I wanted to speak out about some “opportunities,” which, if not scams, are certainly scammish, in the writing industry: publications for no money–just an e-prize meant to look nifty on your Website–or contests with hefty fees. There are obviously a lot of writers just wanting exposure, and those are the ones that’ll write for for-the-love publishers, and will pay big fees, like $50 for the 3-Day Novel Contest, or even the $20 Writer’s Digest contests. The people giving these contests are making a lot of money from you, and you’re not being given that back. Those are too hard to win, period. Let’s face it, very few of us will win a WD contests like Dean Koontz did way-back-when. And I’m not saying those that aren’t too hard to win are fake . . . as long as they pay you.
Here’s my point: writers have a right to be paid for their hard work. That’s how they go from writers to authors. That’s one of the biggest motivators to bust your ass on these tales. And giving your stories away for exposure probably isn’t going to get your name out there enough to make a difference as far as making a living at your work. Therefore, you’ll end up working for a small press that won’t pay you enough; or self-publishing, where, if you’re not already established, will probably pay you hardly anything.
You might want to participate in some for-the-loves as a beginning writer to get some confidence, but when you’re getting published regularly, you have a right to evolve into the paying markets. And if you’re not getting paid after the newbie status ends, perhaps you might want to question whether it’s worth all your time, blood, sweat, and tears. There are authors like me who’ll never give up, but there’s nothing wrong with leaving a failed venture after two years of no monetary publications.
That’s just being smart.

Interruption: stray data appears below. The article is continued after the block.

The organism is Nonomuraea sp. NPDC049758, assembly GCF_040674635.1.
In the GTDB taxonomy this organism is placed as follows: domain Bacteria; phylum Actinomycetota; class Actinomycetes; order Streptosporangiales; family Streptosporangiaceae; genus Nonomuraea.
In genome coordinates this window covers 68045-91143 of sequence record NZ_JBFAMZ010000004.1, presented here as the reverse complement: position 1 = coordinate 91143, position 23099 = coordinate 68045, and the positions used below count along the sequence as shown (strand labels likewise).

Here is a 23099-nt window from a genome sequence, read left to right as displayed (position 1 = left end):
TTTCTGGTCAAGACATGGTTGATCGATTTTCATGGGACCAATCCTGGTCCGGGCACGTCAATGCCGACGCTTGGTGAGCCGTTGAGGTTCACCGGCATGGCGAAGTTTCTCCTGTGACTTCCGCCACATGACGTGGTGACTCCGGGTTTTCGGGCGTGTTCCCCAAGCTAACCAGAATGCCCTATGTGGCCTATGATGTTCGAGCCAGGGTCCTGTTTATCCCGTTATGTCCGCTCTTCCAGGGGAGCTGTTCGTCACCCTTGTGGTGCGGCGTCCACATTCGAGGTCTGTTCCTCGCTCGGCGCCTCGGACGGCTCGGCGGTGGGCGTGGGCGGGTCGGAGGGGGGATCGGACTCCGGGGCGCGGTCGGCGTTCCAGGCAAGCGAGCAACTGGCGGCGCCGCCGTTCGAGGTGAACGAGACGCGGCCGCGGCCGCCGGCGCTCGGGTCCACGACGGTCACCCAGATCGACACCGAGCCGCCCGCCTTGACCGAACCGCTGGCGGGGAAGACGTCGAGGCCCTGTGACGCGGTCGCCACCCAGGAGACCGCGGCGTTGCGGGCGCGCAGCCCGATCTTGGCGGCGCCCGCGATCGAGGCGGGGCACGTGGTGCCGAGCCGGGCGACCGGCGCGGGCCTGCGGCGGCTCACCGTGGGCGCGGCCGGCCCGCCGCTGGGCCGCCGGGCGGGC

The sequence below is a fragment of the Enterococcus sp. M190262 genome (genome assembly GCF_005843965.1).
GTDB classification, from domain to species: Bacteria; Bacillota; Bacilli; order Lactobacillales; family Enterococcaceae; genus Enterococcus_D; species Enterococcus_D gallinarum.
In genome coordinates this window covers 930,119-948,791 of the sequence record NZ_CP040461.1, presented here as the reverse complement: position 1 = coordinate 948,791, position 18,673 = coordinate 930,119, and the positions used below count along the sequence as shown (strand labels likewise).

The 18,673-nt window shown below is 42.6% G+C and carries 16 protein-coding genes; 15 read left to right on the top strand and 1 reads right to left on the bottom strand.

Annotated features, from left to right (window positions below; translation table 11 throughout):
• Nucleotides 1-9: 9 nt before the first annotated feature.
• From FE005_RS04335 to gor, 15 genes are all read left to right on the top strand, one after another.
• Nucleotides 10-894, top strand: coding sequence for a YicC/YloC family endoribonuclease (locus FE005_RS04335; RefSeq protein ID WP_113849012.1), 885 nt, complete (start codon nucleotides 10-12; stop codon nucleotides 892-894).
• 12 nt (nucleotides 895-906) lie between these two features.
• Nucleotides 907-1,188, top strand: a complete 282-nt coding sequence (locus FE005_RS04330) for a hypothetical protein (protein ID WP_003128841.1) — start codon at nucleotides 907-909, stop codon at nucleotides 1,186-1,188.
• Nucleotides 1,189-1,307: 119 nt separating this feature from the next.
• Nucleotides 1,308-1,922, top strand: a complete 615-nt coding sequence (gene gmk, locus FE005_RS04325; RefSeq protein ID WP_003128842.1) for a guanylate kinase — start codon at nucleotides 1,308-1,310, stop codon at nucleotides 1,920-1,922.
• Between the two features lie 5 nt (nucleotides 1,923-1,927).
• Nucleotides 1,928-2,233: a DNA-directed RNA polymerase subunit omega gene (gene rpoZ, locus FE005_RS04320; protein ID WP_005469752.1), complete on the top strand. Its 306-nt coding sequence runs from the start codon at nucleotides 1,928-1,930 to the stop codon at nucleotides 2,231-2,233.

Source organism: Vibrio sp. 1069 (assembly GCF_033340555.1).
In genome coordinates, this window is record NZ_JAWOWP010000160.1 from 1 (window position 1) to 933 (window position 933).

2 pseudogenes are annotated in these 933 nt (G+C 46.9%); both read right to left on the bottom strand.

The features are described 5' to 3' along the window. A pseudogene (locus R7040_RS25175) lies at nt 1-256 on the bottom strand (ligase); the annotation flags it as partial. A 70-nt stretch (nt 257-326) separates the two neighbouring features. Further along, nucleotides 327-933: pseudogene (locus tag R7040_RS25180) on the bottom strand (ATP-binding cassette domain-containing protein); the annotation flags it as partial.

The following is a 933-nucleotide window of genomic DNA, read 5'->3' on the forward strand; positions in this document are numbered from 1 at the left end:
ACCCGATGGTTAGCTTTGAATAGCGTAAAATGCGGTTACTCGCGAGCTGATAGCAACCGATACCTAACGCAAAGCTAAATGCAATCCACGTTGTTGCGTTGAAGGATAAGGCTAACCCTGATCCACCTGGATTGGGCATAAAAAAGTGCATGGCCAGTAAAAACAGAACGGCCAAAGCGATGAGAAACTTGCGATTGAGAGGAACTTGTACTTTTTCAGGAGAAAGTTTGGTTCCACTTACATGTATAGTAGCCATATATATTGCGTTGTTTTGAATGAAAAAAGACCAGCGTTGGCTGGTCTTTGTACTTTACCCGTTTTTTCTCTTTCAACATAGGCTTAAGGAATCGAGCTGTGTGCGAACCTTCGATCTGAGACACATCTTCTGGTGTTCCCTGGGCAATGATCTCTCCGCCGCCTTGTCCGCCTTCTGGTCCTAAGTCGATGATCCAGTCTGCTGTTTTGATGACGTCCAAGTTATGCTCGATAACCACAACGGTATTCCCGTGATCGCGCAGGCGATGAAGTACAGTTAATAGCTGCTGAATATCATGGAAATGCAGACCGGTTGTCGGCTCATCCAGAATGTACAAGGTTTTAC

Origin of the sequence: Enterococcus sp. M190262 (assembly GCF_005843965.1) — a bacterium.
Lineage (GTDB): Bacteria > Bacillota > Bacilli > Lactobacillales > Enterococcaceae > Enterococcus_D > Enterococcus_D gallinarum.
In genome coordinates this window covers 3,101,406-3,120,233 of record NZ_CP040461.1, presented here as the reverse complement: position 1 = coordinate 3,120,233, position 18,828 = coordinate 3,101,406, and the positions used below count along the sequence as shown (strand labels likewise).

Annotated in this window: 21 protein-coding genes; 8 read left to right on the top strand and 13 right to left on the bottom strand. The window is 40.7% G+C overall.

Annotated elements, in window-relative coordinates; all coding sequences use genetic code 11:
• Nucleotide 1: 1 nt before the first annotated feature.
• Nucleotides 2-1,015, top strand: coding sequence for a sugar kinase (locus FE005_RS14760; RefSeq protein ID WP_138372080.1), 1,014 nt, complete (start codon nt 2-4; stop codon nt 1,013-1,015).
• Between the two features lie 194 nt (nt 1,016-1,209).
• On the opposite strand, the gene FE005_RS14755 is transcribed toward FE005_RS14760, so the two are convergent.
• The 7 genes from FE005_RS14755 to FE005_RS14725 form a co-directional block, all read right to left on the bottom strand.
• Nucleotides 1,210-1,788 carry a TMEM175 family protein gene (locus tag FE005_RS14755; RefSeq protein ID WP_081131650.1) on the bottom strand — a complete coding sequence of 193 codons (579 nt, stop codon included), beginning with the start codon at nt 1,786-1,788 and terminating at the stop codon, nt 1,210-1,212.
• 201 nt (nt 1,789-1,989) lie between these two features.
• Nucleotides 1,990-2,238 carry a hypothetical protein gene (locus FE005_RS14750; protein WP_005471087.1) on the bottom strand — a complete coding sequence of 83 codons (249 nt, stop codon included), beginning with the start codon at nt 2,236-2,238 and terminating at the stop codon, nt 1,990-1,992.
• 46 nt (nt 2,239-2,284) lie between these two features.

I know there are going to be some cocksure writers that will try it anyway–or perhaps trendy writers–but I decided to blog on the hardest kinds of novels to write. For the impossibility factor, or for originality’s sake and to not be uber redundant, these are the worst paths to follow for a novel, in my humble opinion: ghosts, vampires, or zombies.
Vampires and zombies I shouldn’t have to explain; they’ve been so overdone I’ll refuse to read a novel if written about either. But the ghost story is just too damned hard. I can’t even count a handful of writers who did it successfully, yet some were good tries, like The House That Jack Built by Graham Masterson. Alas, tryin’ ain’t doin’, though. Shirley Jackson’s The Haunting of Hill House and Stephen King’s The Shining and Christine are the only ones I can think of that succeeded, that’s how hard writing a novel of haunts is.
Ghost stories are easier to do in movies, where you can show the audience the spook in creative and insidious ways and freak them out. I have a number of films about ghosts that I value, but even great movies are rare. Some subjects are just too difficult for the written page, though. I once had a horror tale written in Biblical times that didn’t get published because the editor said it was too hard to do. I did it anyway, and it failed miserably (at least in sales; I still value the story).
I know, I know, you’re going to try it anyway. Good luck (only for the ghost stories).